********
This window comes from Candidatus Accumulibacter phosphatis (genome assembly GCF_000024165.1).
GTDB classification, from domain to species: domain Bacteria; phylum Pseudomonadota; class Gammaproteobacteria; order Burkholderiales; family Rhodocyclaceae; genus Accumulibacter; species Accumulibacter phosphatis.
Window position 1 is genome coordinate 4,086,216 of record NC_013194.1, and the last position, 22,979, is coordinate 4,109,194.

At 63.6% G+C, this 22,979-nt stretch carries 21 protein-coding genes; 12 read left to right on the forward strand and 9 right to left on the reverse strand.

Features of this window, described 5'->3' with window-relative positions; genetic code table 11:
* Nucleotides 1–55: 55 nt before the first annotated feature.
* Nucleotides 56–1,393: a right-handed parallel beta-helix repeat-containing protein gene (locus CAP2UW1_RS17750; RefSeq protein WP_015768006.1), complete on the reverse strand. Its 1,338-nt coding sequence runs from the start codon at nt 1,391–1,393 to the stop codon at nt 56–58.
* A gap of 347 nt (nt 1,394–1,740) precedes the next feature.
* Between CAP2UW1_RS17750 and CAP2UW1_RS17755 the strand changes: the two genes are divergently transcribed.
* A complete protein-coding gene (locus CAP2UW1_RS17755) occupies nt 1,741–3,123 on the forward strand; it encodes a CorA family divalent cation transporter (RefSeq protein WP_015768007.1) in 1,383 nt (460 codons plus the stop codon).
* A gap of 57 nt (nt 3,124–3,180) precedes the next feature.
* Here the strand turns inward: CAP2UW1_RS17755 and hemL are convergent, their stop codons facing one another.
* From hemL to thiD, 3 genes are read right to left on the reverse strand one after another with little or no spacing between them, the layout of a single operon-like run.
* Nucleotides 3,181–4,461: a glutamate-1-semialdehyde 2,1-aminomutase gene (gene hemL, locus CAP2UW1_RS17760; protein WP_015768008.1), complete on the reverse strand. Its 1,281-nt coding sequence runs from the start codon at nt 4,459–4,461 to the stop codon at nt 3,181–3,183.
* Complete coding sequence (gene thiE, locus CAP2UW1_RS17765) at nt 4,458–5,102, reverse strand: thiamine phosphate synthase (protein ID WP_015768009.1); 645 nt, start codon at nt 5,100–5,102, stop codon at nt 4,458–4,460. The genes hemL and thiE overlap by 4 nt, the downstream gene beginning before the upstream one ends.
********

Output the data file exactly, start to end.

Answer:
This window comes from Candidatus Accumulibacter phosphatis (genome assembly GCF_000024165.1).
GTDB classification, from domain to species: domain Bacteria; phylum Pseudomonadota; class Gammaproteobacteria; order Burkholderiales; family Rhodocyclaceae; genus Accumulibacter; species Accumulibacter phosphatis.
Window position 1 is genome coordinate 4,086,216 of record NC_013194.1, and the last position, 22,979, is coordinate 4,109,194.

At 63.6% G+C, this 22,979-nt stretch carries 21 protein-coding genes; 12 read left to right on the forward strand and 9 right to left on the reverse strand.

Features of this window, described 5'->3' with window-relative positions; genetic code table 11:
* Nucleotides 1–55: 55 nt before the first annotated feature.
* Nucleotides 56–1,393: a right-handed parallel beta-helix repeat-containing protein gene (locus CAP2UW1_RS17750; RefSeq protein WP_015768006.1), complete on the reverse strand. Its 1,338-nt coding sequence runs from the start codon at nt 1,391–1,393 to the stop codon at nt 56–58.
* A gap of 347 nt (nt 1,394–1,740) precedes the next feature.
* Between CAP2UW1_RS17750 and CAP2UW1_RS17755 the strand changes: the two genes are divergently transcribed.
* A complete protein-coding gene (locus CAP2UW1_RS17755) occupies nt 1,741–3,123 on the forward strand; it encodes a CorA family divalent cation transporter (RefSeq protein WP_015768007.1) in 1,383 nt (460 codons plus the stop codon).
* A gap of 57 nt (nt 3,124–3,180) precedes the next feature.
* Here the strand turns inward: CAP2UW1_RS17755 and hemL are convergent, their stop codons facing one another.
* From hemL to thiD, 3 genes are read right to left on the reverse strand one after another with little or no spacing between them, the layout of a single operon-like run.
* Nucleotides 3,181–4,461: a glutamate-1-semialdehyde 2,1-aminomutase gene (gene hemL, locus CAP2UW1_RS17760; protein WP_015768008.1), complete on the reverse strand. Its 1,281-nt coding sequence runs from the start codon at nt 4,459–4,461 to the stop codon at nt 3,181–3,183.
* Complete coding sequence (gene thiE, locus CAP2UW1_RS17765) at nt 4,458–5,102, reverse strand: thiamine phosphate synthase (protein ID WP_015768009.1); 645 nt, start codon at nt 5,100–5,102, stop codon at nt 4,458–4,460. The genes hemL and thiE overlap by 4 nt, the downstream gene beginning before the upstream one ends.